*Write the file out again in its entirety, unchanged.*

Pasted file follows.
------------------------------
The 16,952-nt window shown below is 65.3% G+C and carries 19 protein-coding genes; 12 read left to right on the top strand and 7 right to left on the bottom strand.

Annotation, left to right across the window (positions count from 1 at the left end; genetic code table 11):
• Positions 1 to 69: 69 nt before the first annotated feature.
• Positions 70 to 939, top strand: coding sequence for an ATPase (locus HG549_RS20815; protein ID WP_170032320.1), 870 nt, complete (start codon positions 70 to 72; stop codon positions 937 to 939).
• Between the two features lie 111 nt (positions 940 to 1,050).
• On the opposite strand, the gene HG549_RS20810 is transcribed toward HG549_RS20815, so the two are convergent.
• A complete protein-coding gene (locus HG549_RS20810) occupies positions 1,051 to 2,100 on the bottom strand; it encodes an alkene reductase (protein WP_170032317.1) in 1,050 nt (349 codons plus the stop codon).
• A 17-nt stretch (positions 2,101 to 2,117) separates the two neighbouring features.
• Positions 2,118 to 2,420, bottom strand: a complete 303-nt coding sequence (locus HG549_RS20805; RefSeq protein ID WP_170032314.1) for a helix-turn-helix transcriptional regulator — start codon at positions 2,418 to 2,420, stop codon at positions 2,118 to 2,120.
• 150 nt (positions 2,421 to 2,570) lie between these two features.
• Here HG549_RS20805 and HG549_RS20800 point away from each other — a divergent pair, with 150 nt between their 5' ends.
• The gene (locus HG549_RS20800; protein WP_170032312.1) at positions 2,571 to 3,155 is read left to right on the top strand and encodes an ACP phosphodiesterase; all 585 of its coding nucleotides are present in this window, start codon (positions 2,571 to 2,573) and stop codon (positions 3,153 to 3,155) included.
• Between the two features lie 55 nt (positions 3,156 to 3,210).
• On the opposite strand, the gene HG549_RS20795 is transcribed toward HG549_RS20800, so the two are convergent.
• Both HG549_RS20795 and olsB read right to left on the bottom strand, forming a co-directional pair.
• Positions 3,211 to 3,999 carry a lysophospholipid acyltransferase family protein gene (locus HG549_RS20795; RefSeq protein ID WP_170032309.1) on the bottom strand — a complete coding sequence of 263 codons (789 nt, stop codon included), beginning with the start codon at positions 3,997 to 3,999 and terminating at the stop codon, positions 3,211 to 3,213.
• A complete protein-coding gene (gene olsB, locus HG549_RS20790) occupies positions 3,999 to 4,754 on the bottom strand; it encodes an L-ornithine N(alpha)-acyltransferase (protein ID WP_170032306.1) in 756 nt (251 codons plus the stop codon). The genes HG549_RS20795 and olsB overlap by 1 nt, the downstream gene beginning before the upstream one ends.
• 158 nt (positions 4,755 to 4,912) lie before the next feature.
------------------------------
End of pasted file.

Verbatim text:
The 16,952-nt window shown below is 65.3% G+C and carries 19 protein-coding genes; 12 read left to right on the top strand and 7 right to left on the bottom strand.

Annotation, left to right across the window (positions count from 1 at the left end; genetic code table 11):
• Positions 1 to 69: 69 nt before the first annotated feature.
• Positions 70 to 939, top strand: coding sequence for an ATPase (locus HG549_RS20815; protein ID WP_170032320.1), 870 nt, complete (start codon positions 70 to 72; stop codon positions 937 to 939).
• Between the two features lie 111 nt (positions 940 to 1,050).
• On the opposite strand, the gene HG549_RS20810 is transcribed toward HG549_RS20815, so the two are convergent.
• A complete protein-coding gene (locus HG549_RS20810) occupies positions 1,051 to 2,100 on the bottom strand; it encodes an alkene reductase (protein WP_170032317.1) in 1,050 nt (349 codons plus the stop codon).
• A 17-nt stretch (positions 2,101 to 2,117) separates the two neighbouring features.
• Positions 2,118 to 2,420, bottom strand: a complete 303-nt coding sequence (locus HG549_RS20805; RefSeq protein ID WP_170032314.1) for a helix-turn-helix transcriptional regulator — start codon at positions 2,418 to 2,420, stop codon at positions 2,118 to 2,120.
• 150 nt (positions 2,421 to 2,570) lie between these two features.
• Here HG549_RS20805 and HG549_RS20800 point away from each other — a divergent pair, with 150 nt between their 5' ends.
• The gene (locus HG549_RS20800; protein WP_170032312.1) at positions 2,571 to 3,155 is read left to right on the top strand and encodes an ACP phosphodiesterase; all 585 of its coding nucleotides are present in this window, start codon (positions 2,571 to 2,573) and stop codon (positions 3,153 to 3,155) included.
• Between the two features lie 55 nt (positions 3,156 to 3,210).
• On the opposite strand, the gene HG549_RS20795 is transcribed toward HG549_RS20800, so the two are convergent.
• Both HG549_RS20795 and olsB read right to left on the bottom strand, forming a co-directional pair.
• Positions 3,211 to 3,999 carry a lysophospholipid acyltransferase family protein gene (locus HG549_RS20795; RefSeq protein ID WP_170032309.1) on the bottom strand — a complete coding sequence of 263 codons (789 nt, stop codon included), beginning with the start codon at positions 3,997 to 3,999 and terminating at the stop codon, positions 3,211 to 3,213.
• A complete protein-coding gene (gene olsB, locus HG549_RS20790) occupies positions 3,999 to 4,754 on the bottom strand; it encodes an L-ornithine N(alpha)-acyltransferase (protein ID WP_170032306.1) in 756 nt (251 codons plus the stop codon). The genes HG549_RS20795 and olsB overlap by 1 nt, the downstream gene beginning before the upstream one ends.
• 158 nt (positions 4,755 to 4,912) lie before the next feature.